Special education teacher Olivia Michelson, center, along with fellow Oakland Unified School District teachers, students and parents picket outside La Escuelita Elementary School in Oakland, California, last week.
CNN  — 

More than a week after public school educators in Oakland, California, hit the picket lines, the teachers’ union announced it has reached an agreement with the school district on four “common good” demands on Saturday night.

The Oakland Education Association, which represents the teachers, announced the agreement in a Facebook post.

“We are still on strike, but momentum is on our side,” they wrote.

“We have an agreement around supports for unhoused students, our Black thriving community schools, and school closures,” Kampala Taiz-Rancifer, the vice president of the Oakland Education Association, told CNN affiliate KGO.

Teachers went on strike on May 4 after contract negotiations with Oakland Unified School District, in which they were seeking higher pay and more efforts to address social concerns, failed to yield a deal.

The union said that no deal has been signed to end the strike as they are still actively negotiating an agreement on teacher salaries, special education programs, and class sizes.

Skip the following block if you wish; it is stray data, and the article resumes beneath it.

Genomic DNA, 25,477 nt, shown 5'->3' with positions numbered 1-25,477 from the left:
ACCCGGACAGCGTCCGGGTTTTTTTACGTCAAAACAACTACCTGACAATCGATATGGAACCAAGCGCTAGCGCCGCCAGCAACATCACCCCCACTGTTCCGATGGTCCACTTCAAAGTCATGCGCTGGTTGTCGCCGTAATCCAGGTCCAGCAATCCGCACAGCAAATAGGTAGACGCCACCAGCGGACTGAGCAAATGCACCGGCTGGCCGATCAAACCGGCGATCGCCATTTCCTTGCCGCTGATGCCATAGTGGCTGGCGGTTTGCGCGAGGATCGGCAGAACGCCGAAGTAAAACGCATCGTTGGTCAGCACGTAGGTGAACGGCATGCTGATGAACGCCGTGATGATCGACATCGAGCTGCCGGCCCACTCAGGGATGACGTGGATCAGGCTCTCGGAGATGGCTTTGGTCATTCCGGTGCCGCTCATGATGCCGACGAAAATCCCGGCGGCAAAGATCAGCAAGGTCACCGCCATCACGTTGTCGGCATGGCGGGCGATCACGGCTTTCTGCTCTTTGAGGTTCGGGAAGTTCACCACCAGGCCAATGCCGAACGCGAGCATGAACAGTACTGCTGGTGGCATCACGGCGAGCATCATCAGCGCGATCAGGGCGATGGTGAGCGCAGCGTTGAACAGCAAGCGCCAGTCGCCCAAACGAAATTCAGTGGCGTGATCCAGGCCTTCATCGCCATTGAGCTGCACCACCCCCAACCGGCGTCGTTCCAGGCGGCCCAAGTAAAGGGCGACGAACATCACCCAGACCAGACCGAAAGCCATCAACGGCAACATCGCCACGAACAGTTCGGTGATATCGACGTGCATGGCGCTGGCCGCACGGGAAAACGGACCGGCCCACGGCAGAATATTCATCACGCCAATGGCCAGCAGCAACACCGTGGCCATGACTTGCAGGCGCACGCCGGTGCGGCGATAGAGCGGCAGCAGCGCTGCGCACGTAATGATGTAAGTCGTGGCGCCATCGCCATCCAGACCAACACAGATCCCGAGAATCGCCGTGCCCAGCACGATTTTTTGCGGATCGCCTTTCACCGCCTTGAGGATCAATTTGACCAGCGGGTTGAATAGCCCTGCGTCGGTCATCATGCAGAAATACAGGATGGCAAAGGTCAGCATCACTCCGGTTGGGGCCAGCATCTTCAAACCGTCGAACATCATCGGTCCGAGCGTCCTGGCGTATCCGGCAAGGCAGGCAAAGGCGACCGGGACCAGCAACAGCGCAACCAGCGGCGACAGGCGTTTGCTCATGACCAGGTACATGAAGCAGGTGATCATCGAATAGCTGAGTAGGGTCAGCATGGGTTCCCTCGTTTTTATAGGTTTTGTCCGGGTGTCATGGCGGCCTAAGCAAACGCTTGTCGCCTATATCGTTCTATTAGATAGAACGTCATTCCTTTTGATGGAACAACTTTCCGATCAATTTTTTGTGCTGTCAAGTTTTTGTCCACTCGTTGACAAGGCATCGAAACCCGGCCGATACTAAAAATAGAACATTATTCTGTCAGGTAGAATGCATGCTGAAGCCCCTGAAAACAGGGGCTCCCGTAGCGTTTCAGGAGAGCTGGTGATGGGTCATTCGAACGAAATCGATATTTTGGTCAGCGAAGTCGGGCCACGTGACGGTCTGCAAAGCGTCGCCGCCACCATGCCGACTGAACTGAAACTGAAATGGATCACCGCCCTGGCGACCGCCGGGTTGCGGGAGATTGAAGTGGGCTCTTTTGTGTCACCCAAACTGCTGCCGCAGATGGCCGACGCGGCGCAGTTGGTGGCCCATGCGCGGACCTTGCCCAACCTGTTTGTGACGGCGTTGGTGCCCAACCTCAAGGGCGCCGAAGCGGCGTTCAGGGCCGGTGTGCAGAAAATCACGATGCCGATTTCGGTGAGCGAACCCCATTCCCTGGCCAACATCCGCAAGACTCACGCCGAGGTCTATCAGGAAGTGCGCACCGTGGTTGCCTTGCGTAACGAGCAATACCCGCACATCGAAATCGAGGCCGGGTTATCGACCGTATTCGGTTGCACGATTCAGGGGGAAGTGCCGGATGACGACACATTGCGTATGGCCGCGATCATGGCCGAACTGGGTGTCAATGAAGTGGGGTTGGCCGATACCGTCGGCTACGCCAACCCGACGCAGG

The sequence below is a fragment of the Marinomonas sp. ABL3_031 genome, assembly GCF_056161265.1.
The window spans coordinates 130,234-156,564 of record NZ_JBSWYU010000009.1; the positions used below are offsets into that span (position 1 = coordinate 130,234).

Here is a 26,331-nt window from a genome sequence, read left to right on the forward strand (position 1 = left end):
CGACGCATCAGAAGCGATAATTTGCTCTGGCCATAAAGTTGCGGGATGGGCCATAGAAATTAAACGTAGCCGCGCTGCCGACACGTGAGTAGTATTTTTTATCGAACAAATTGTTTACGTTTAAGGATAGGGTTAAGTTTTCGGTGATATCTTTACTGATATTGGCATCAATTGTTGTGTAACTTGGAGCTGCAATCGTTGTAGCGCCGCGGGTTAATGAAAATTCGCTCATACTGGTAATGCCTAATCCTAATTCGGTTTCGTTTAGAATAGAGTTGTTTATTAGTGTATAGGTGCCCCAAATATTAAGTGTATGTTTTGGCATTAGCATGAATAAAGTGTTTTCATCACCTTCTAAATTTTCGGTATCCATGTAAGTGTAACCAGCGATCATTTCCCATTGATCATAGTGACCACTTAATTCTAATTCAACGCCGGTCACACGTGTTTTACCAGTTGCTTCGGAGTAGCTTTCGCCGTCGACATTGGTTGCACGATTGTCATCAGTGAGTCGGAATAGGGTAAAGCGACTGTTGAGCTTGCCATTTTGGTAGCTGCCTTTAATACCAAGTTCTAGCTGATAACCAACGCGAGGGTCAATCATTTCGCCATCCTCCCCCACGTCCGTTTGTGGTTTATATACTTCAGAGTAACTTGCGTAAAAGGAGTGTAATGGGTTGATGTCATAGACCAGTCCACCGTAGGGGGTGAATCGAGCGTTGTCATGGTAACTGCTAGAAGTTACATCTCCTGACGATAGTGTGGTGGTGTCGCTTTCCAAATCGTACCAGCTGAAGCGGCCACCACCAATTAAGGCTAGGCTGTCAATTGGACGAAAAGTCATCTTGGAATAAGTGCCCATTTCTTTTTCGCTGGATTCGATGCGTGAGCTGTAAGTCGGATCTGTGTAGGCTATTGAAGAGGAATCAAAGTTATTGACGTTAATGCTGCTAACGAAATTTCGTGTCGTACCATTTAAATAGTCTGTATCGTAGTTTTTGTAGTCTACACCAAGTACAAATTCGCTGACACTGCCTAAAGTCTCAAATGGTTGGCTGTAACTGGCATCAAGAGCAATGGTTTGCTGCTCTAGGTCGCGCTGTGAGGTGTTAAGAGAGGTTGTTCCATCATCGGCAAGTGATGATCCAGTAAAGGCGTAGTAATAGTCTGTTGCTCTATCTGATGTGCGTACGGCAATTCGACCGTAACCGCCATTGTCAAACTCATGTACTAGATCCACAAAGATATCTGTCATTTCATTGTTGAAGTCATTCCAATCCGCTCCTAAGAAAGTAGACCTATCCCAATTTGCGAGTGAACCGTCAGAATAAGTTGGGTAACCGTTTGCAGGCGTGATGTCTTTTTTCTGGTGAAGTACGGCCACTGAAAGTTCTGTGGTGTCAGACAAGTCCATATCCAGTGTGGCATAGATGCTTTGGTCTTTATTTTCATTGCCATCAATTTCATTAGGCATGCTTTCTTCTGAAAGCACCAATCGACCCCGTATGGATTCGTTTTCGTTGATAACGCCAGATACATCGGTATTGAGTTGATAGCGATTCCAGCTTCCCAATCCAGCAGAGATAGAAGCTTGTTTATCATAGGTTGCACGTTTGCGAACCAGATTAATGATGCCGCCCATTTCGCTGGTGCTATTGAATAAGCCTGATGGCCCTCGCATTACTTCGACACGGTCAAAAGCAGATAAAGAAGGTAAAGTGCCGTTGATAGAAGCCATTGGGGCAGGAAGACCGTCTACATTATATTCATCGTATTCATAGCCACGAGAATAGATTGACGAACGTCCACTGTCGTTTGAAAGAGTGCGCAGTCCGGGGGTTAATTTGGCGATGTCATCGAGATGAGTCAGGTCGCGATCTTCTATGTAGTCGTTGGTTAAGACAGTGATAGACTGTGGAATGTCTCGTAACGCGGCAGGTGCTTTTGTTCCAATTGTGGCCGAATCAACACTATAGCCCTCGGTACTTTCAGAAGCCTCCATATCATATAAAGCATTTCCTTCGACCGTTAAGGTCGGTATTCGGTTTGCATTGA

The school district said it was pleased to have reached an agreement on common good issues. “OUSD appreciates the collaborative nature of the discussions and the effort of the OEA members involved to reach these agreements,” the district said in a statement to KGO.

“We are making good progress and will keep our families and community updated throughout the night,” the Oakland Unified School District said in a statement to CNN on Sunday.

The first “common good” agreement, “Housing and Transportation,” stipulates that the union and the school district will collaborate on support for unhoused and housing insecure students and expand access to free bus passes for qualifying students.

The second agreement, “Community Schools Grant,” regulates shared governance for “community schools” that receive funding from the California Community Schools Partnership Program.

The third agreement, “Black Thriving Community Schools,” provides support for “Historically Black Schools” in which 40% or more of the student population is Black.

The fourth agreement, “School Closures,” specifies a process the district must follow before closing a school.